how to make pine tar

How to Make Pine Tar for Woodworking and Outdoor Use?

Wood furniture is durable. But when moisture gets inside, it will start to rot. You can prevent it from happening by protecting it from fungi and other elements. One of the best substances to use for this purpose is pine tar. In this post, you’ll learn how to make pine tar as a wood preservative. 

How to Make Pine Tar and Use It on Your Wood Surface? 

Pine tar has natural fungicide and insect-repellent properties. It means that it can successfully ward off bugs and other insects. This is a popular product to prevent any wood from decay that many homeowners would want to use it because of its natural ingredients. It’s derived from the resin of pine trees and it is known for its ability to protect the wood from the elements and extend the wood’s lifespan. Pine tar is also used in a variety of other applications, including leather care, soap making, and even in traditional medicine. 

Materials You Need to Make Pine Tar 

  • Raw pine resin (collected from pine trees or purchased from Pine Tar World)
  • Charcoal or ash (from a wood fire or purchased)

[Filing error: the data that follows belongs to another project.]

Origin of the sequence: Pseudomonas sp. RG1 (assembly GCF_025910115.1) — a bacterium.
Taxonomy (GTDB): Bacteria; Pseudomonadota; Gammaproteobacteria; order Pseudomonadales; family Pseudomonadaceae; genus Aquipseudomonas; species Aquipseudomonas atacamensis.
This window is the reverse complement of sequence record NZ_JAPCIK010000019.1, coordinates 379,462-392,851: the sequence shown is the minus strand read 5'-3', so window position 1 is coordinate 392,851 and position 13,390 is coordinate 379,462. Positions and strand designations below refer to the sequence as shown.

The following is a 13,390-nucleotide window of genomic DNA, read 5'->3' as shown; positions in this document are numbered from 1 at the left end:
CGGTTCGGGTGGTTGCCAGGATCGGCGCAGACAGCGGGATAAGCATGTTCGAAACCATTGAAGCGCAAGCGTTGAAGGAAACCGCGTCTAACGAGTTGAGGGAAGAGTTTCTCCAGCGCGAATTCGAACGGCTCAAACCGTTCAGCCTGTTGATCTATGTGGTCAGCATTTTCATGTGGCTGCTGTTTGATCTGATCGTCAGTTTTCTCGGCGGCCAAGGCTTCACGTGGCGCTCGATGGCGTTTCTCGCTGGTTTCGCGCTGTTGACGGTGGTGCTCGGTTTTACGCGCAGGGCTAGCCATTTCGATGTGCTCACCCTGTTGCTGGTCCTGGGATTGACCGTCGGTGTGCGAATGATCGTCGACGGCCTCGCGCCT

• A large metal pot or container
  • A cooking thermometer
  • Cheesecloth or a coffee filter
  • A glass jar or container for storing the finished pine tar


  • Collect raw pine resin. This can be done by cutting into the bark of a pine tree and allowing the resin to flow out and harden, or by purchasing raw pine resin.
  • Crush charcoal or ash into a fine powder using a mortar and pestle or a grinder.
  • Place the raw pine resin and the crushed charcoal or ash into a large metal pot or container.
  • Heat the pot or container over a low flame, stirring occasionally, until the pine resin has melted and combined with the charcoal or ash.
  • Use a cooking thermometer to monitor the temperature of the mixture. Pine tar should be heated to around 300°F (150°C) for the best results.
  • Once the mixture has reached the desired temperature, remove it from the heat and strain it through cheesecloth or a coffee filter to remove any impurities.
  • Pour the filtered pine tar into a glass jar or container and allow it to cool and solidify.

Your homemade pine tar is now ready to use! It can be applied to wood surfaces using a brush or cloth, and it will help to protect the wood from water, rot, and other environmental damage. It can also be used as a leather conditioner or in soap making, among other applications.

Unfortunately, it’s not that easy to find a pine tree. If you want ready-made pine tar that you can use right away on the wood surface, then head over to Pine Tar World’s shop and browse our wood protection products. You don’t have to experiment on how to make pine tar. We offer a wide array of wood protection products. Visit here to know more.